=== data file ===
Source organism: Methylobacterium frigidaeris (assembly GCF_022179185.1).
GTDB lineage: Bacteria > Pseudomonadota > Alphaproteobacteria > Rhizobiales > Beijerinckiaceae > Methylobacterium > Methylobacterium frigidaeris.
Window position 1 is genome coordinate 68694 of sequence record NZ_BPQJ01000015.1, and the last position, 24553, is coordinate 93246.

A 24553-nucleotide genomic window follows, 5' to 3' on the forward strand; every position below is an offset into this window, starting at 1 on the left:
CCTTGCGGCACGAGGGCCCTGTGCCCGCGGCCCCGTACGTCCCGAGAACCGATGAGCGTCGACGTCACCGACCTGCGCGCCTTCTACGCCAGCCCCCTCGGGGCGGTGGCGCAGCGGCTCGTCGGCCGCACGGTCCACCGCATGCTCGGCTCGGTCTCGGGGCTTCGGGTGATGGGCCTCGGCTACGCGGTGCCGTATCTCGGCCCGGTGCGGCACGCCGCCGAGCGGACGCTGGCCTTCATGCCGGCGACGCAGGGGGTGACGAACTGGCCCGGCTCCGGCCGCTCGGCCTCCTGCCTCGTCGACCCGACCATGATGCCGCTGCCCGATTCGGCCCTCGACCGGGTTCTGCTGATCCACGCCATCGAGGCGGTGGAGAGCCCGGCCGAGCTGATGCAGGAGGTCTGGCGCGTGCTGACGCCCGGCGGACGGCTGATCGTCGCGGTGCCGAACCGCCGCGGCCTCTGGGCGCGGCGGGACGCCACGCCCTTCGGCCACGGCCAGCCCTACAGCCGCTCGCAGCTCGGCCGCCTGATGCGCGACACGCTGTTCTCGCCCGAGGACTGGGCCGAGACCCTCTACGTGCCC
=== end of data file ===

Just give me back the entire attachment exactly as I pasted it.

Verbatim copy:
Source organism: Methylobacterium frigidaeris (assembly GCF_022179185.1).
GTDB lineage: Bacteria > Pseudomonadota > Alphaproteobacteria > Rhizobiales > Beijerinckiaceae > Methylobacterium > Methylobacterium frigidaeris.
Window position 1 is genome coordinate 68694 of sequence record NZ_BPQJ01000015.1, and the last position, 24553, is coordinate 93246.

A 24553-nucleotide genomic window follows, 5' to 3' on the forward strand; every position below is an offset into this window, starting at 1 on the left:
CCTTGCGGCACGAGGGCCCTGTGCCCGCGGCCCCGTACGTCCCGAGAACCGATGAGCGTCGACGTCACCGACCTGCGCGCCTTCTACGCCAGCCCCCTCGGGGCGGTGGCGCAGCGGCTCGTCGGCCGCACGGTCCACCGCATGCTCGGCTCGGTCTCGGGGCTTCGGGTGATGGGCCTCGGCTACGCGGTGCCGTATCTCGGCCCGGTGCGGCACGCCGCCGAGCGGACGCTGGCCTTCATGCCGGCGACGCAGGGGGTGACGAACTGGCCCGGCTCCGGCCGCTCGGCCTCCTGCCTCGTCGACCCGACCATGATGCCGCTGCCCGATTCGGCCCTCGACCGGGTTCTGCTGATCCACGCCATCGAGGCGGTGGAGAGCCCGGCCGAGCTGATGCAGGAGGTCTGGCGCGTGCTGACGCCCGGCGGACGGCTGATCGTCGCGGTGCCGAACCGCCGCGGCCTCTGGGCGCGGCGGGACGCCACGCCCTTCGGCCACGGCCAGCCCTACAGCCGCTCGCAGCTCGGCCGCCTGATGCGCGACACGCTGTTCTCGCCCGAGGACTGGGCCGAGACCCTCTACGTGCCC